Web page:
The legitimacy of our government and elected leaders is predicated on our fundamental right to vote. For almost six months, Americans have taken to the streets because we no longer believe that our voices are being heardby our elected leaders.
When our system is working, Americans embrace their constitutional right to express themselves at the polls. Today, however, voting itself is not working since our system has buckled under the weight of repressive voter ID laws, toxic partisanship and racial gerrymandering, voter roll purges, and precinct closures that disproportionately target minority voters.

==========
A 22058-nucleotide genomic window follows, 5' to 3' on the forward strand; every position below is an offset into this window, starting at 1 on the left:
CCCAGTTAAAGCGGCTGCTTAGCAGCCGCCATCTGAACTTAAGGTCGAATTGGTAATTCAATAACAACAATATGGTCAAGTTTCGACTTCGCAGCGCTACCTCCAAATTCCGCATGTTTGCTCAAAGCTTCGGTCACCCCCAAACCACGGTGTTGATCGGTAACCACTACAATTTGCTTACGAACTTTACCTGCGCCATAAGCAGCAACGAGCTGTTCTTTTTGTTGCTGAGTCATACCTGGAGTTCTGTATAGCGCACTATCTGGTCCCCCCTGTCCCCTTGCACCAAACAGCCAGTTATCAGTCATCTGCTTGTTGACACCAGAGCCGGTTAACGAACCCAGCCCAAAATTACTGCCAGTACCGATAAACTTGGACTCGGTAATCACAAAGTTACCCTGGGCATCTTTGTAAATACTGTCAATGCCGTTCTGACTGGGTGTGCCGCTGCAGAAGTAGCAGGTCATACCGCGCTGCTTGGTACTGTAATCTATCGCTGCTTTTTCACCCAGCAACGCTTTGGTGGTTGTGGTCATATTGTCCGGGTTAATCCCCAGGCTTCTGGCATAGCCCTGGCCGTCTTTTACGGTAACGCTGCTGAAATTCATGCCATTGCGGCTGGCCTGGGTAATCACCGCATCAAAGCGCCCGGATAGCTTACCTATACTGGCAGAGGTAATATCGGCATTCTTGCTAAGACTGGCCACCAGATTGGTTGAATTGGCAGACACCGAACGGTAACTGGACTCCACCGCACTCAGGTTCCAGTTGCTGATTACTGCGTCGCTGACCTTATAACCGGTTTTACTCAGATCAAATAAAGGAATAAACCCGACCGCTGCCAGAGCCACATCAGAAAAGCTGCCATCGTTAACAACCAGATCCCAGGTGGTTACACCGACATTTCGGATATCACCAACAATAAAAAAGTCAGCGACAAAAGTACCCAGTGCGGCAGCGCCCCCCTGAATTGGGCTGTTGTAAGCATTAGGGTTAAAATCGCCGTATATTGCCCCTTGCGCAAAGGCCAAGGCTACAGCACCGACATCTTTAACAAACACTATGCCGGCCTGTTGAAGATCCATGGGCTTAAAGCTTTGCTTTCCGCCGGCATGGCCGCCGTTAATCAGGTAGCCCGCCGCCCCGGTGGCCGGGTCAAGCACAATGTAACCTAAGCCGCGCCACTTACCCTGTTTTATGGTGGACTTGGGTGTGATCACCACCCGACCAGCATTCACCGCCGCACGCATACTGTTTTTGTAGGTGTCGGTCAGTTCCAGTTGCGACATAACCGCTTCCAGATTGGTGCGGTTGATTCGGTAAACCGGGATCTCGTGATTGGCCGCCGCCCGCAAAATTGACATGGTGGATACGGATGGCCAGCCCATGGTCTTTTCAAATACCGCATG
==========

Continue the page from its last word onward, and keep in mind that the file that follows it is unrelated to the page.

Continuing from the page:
Since the 2018 primaries, in Arizona and Georgia, one in five voting locations have closed in those states. In Texas, more than one in ten has closed. In Louisiana and Mississippi, one in twenty has closed. These closures mostly occurred in minority neighborhoods, and even with mail-in ballots, some states are not expanding the privilege during a nationwide pandemic, increasing fears that this year voting might lead to less turnout or higher infection rates.
Voting lines and wait times have been getting longer and longer, and there is a reason for that. Voting should take no longer than 30 minutes, according to the Presidential Commission on Election Administration, but in the 2018 primaries, nearly half of Latino voters and black voters waited for an average of 45 percent longer than white voters. That’s mainly because people of color tend to live in communities where there are fewer electoral resources.